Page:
By Pamela Gabbay, M.A., FT —
My mind was simultaneously racing around in circles and dull as a knife. She’s only four… four. I could not fathom how I was going to tell my four-year-old daughter that her beloved grandmother, my mom, had just died.
Her grandmother, who called her “my little Meg,” and lovingly sang “Somewhere Over the Rainbow to her;” her grandmother who swam with her and played hide and seek for hours. Four-year-olds don’t understand death. I don’t understand death. My mom was just 51. She had only been diagnosed with cancer two weeks ago and now she was dead. How could I tell my daughter?
As we pulled into our driveway, I noticed that something in our front yard was terribly wrong. At first, in my state of utter confusion, my mind could not, or would not, comprehend what I was seeing. I looked again, trying to understand. I slowly absorbed what was before me, what was so wrong. My much-loved cat, Bitsie, was dead in the front yard, apparently attacked by a large, neighborhood dog.
I was stunned when I realized the severity of the attack and how horribly Bitsie had died. Thankfully, my daughter was not with us! In the chaos and total heartbreak that ensued as a result of finding Bitsie, it felt like my mind was spinning out of control. I remember thinking; this must be what it feels like to lose your mind.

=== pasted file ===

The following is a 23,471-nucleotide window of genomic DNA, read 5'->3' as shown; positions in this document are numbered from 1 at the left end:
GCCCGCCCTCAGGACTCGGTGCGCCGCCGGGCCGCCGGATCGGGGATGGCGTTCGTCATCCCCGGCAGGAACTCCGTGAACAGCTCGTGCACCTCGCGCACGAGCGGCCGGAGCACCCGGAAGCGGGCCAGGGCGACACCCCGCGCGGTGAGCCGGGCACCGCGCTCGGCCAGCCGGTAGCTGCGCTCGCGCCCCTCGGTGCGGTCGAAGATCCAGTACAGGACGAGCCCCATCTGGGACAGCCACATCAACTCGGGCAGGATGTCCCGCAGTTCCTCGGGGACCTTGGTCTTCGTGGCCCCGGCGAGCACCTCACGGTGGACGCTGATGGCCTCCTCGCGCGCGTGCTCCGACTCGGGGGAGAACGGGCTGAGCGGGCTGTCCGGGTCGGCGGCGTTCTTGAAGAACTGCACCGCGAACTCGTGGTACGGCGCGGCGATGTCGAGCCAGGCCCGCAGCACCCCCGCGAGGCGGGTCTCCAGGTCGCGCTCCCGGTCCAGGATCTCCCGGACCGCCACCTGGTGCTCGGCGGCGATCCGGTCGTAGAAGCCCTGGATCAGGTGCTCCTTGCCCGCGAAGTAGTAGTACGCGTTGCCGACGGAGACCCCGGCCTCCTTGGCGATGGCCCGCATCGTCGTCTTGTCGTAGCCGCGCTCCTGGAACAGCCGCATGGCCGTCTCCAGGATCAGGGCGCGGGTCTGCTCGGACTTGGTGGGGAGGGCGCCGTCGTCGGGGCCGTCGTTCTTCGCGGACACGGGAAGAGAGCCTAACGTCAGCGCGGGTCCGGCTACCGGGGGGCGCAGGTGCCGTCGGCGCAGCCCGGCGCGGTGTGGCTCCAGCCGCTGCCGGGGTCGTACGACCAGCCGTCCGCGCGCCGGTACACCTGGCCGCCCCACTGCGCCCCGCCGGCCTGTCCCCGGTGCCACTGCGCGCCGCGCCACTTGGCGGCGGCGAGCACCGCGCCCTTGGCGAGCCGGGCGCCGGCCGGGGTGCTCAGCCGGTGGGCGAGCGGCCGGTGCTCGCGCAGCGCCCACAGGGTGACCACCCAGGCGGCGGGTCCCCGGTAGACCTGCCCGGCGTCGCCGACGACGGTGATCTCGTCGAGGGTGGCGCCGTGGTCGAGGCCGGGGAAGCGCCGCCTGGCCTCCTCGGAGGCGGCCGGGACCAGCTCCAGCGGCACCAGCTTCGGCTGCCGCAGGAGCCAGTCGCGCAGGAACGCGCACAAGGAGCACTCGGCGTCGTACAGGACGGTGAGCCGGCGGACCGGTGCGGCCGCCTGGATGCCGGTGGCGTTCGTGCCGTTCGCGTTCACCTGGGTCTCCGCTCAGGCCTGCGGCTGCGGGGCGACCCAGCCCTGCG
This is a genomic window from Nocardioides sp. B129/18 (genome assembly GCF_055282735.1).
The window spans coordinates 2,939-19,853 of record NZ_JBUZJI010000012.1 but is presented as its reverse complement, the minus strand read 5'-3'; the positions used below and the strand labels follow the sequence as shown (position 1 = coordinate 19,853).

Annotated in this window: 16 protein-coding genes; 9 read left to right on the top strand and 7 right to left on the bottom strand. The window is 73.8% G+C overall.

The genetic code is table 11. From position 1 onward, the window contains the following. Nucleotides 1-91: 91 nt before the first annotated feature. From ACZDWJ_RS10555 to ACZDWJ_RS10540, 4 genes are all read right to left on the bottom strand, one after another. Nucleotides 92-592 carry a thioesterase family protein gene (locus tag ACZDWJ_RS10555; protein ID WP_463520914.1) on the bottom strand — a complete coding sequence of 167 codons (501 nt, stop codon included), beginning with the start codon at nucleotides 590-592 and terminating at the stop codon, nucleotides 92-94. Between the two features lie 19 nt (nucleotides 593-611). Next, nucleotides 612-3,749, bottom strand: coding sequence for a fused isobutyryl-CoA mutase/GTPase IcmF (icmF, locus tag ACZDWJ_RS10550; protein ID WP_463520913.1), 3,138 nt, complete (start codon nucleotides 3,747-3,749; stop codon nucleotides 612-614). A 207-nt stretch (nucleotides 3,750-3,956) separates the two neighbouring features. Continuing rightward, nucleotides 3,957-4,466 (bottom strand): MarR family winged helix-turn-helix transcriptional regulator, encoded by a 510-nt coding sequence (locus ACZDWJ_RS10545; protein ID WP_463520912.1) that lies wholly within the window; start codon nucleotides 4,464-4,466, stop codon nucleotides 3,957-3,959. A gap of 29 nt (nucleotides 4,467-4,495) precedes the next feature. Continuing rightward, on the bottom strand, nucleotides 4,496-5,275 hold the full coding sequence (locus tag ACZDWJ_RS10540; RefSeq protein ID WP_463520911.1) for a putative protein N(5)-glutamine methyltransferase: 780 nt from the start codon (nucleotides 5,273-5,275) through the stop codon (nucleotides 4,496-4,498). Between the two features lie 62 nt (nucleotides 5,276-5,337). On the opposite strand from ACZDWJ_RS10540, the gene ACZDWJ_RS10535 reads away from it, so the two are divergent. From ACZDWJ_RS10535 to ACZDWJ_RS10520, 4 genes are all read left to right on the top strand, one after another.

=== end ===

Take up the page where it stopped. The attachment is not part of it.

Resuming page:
A few hours later, we were back in the car, driving to pick my daughter up. How could I tell her that both her grandmother and Bitsie were dead? I did not have any idea what to do next. In the midst of my anguish and despair, I decided that I needed more time to absorb all that had happened.
I waited three or four days before I told my daughter that her grandmother had died. Looking back, it feels like I waited an eternity to tell her. I did not tell her about Bitsie’s death until years later; at the time, I told her that Bitsie had run away. Bewildered, I did not know what else to do.
I know better now; children of all ages need to be told the truth. They should be told as gently and sensitively as possible and given honest answers to their questions. I often reflect back on this very sad time in my own life when I’m working with grieving families; families who are also bewildered and have no idea what to tell their children.
Pamela Gabbay, M.A., FT is the Program Director of the Mourning Star Center for Grieving Children in Palm Desert, California. She is also on the Board of Directors of the National Alliance for Grieving Children. If you would like information about finding resources for grieving children in your city, please visit the National Alliance for Grieving Children’s website at www.NationalAllianceforGrievingChildren.org.Tags: grief, hope